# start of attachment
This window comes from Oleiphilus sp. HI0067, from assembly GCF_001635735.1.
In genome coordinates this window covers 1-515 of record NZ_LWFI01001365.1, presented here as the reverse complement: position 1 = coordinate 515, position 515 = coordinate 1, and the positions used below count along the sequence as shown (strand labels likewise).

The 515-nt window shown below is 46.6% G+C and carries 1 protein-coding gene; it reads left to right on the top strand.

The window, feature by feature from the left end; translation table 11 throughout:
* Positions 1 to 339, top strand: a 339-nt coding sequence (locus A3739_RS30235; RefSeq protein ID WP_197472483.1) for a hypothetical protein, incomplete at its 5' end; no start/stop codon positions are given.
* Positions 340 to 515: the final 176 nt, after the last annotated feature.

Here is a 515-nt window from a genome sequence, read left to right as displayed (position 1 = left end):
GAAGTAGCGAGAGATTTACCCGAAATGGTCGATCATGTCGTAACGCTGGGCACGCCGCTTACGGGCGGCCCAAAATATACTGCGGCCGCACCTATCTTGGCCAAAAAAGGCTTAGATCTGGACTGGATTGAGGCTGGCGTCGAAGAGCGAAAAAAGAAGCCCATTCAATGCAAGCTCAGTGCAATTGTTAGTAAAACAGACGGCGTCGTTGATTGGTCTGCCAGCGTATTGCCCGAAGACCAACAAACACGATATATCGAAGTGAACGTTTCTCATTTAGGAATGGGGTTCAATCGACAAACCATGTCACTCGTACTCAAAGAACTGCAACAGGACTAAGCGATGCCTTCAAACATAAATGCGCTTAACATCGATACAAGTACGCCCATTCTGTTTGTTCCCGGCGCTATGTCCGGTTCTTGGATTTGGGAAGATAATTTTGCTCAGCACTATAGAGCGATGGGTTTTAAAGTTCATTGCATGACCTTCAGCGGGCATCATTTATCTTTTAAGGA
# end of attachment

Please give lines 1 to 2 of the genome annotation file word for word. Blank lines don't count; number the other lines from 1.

This window comes from Oleiphilus sp. HI0067, from assembly GCF_001635735.1.
In genome coordinates this window covers 1-515 of record NZ_LWFI01001365.1, presented here as the reverse complement: position 1 = coordinate 515, position 515 = coordinate 1, and the positions used below count along the sequence as shown (strand labels likewise).